SCHOOLS in Wales have been told to prepare for a return to remote learning after the Christmas holidays.

Education minister Jeremy Miles MS has today reiterated the Welsh Government’s desire to continue with in-person teaching, but added that some measures may need to be taken to protect staff and children.

The minister has written to schools “to ensure they have robust plans in place to move to remote learning if required.”


Schools will get two “planning days” at the start of the spring term, to allow them to plan for the return of all children to school.

The next term will also see rules on face coverings continue, as well as a ramping up of testing – with secondary aged children and all staff expected to test three times a week using Lateral Flow Tests.

“Our collective priority continues to be to minimise the disruption to education, and ensure where possible learners continue to receive in-person learning, as well as protecting staff, learners and communities,” said Mr Miles.

“I know that the autumn term has been particularly challenging for school staff, learners and their families, and the level of disruption due to staff capacity has resulted in some schools having to make the difficult decision to move certain classes or year groups to remote learning for short periods.

“In recognition of the challenges that schools and colleges have faced, and the current levels of uncertainty regarding the impact of Omicron, I have today written to all schools and colleges to provide as much clarity now as I can to enable them to plan and prepare for the return in January.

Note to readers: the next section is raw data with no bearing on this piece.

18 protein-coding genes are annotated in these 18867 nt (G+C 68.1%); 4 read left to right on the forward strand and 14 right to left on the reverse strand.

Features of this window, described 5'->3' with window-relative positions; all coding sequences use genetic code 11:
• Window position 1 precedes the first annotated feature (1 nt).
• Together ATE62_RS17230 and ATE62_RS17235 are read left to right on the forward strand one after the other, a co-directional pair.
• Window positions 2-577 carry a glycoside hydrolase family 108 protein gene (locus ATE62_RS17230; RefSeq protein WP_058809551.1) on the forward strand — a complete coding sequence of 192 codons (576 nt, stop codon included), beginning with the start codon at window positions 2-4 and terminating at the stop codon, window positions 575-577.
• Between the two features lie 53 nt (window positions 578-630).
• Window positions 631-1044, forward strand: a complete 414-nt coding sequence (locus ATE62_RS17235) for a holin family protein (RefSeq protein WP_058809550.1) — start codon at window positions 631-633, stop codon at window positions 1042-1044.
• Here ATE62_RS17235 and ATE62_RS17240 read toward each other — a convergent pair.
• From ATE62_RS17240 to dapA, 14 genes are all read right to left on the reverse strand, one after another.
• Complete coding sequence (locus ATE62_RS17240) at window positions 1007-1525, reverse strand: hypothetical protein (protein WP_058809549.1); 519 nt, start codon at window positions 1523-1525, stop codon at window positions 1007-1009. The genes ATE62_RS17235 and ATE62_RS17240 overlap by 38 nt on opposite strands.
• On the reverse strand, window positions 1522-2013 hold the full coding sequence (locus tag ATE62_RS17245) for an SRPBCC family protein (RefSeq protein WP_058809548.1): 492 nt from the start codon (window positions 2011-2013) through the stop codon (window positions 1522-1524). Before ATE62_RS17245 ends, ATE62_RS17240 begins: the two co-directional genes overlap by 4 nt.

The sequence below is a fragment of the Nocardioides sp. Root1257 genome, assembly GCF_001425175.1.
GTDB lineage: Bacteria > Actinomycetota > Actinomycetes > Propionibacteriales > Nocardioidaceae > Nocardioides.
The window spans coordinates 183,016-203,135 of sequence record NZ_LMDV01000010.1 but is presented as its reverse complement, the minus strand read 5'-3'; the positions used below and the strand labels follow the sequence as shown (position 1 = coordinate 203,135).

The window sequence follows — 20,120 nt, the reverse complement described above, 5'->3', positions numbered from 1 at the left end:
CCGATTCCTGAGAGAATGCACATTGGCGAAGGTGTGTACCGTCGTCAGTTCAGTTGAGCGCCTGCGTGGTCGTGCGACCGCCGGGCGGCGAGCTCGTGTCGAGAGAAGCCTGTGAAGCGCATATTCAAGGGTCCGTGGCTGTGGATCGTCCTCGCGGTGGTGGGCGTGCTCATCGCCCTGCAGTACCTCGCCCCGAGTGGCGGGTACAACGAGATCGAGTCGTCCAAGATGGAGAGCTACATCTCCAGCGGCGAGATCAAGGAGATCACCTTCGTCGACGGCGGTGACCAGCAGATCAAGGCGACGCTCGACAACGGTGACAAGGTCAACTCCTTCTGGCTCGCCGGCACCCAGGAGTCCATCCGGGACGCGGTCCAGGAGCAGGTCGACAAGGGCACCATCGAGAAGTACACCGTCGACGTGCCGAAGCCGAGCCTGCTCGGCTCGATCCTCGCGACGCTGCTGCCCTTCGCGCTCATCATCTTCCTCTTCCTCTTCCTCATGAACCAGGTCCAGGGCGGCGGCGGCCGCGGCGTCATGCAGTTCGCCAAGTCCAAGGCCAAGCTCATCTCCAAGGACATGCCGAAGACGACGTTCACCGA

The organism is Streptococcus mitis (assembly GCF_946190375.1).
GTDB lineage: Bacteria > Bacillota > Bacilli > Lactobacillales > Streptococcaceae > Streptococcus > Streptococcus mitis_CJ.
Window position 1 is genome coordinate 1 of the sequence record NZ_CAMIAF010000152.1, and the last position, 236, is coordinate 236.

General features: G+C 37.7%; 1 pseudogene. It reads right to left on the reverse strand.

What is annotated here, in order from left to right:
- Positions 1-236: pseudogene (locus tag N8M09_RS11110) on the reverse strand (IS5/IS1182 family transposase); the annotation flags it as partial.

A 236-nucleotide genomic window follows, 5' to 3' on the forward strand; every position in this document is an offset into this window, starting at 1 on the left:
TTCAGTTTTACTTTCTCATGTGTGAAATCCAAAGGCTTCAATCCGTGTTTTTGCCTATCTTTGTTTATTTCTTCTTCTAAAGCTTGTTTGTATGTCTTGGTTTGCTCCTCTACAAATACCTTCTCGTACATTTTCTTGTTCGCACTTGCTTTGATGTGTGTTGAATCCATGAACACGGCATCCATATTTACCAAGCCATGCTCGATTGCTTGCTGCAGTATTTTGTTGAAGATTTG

“I am providing all schools with two planning days at the start of the spring term. This will  allow time for schools to assess staffing capacity and put the necessary measures in place to support the return of all learners.

“Schools will be asked to make use of the planning days to ensure they have robust plans in place to move to remote learning if required – this could be for individual classes or year groups or possibly for the whole school.

“Schools will be asked also to use this opportunity to revisit contingency plans, ensuring exam years are prioritised for on-site provision should there be a need to restrict in person learning at any time and consider what arrangements might need to be in place for vulnerable learners and the children of critical workers during any periods of disruption.

“This is a fast evolving situation and we continue to monitor the latest data and evidence.

“I would like reiterate my thanks to all in the education community for all they have done during these most challenging of times.”

As well as this, schools have been allowed to stagger start and finish times for the new term as part of measures to combat the spread of the Omicron variant.

Colleges have also been given the option to use the two “planning days” at the start of term, and have been advised they can move to some online learning from January.